In addition to sex and age, BMI was a strong predictor of differences between SR and measured methods. As a consequence of misreporting of the primary measurements of height and weight, differences in under-reporting of calculated BMI were 4.8 times higher in both overweight and obese individuals compared with normal weight participants (Δ −0.12, −0.54 and −0.53 kg m−2 for normal, overweight and obese participants, respectively). Our results confirm previous findings of under-reporting of BMI by 0.16, 0.36 and 0.63 kg m−2 for normal weight, overweight and obese participants, respectively (Lassale et al. 2013). However, we found smaller differences in weight misreporting between BMI categories than those observed by another internet-based study (Pursey et al. 2014) in which under-reporting among overweight and obese participants was −1.36 kg compared with −0.31 kg in those of normal BMI. A possible explanation for the greater degree of misreporting of body weight by overweight and obese individuals lies in the social desirability concept, which argues that perceptions are influenced by desires to conform to perceived societal norms and that, with respect to body weight, such pressures apply more strongly in obese participants (Larson 2000). However, the estimated proportion of subjects for whom SR height, weight and calculated BMI were within 5 % of the measured values were 100 % (n = 140) for height, 96 % (n = 135) for weight and 92 % (n = 129) for estimated BMI, respectively. This suggests that most Food4Me participants provided reliable measures of their anthropometrics.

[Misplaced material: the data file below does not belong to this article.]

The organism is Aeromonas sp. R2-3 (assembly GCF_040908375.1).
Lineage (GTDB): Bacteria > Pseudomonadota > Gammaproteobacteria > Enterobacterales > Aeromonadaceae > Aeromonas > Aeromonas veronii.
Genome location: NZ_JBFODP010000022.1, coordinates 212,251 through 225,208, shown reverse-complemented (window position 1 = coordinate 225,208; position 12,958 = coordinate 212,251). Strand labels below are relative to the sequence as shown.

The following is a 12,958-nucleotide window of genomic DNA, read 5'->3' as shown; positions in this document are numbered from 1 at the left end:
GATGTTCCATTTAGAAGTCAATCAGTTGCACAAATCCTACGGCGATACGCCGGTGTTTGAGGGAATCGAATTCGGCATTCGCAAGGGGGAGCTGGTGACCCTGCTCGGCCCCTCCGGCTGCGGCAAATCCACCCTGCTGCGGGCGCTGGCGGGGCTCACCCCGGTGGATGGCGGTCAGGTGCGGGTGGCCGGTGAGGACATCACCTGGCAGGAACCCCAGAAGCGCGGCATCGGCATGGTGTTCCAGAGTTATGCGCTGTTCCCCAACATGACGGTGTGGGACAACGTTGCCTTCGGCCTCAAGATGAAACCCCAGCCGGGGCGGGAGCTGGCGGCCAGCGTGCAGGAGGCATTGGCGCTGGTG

Concordance of BMI classification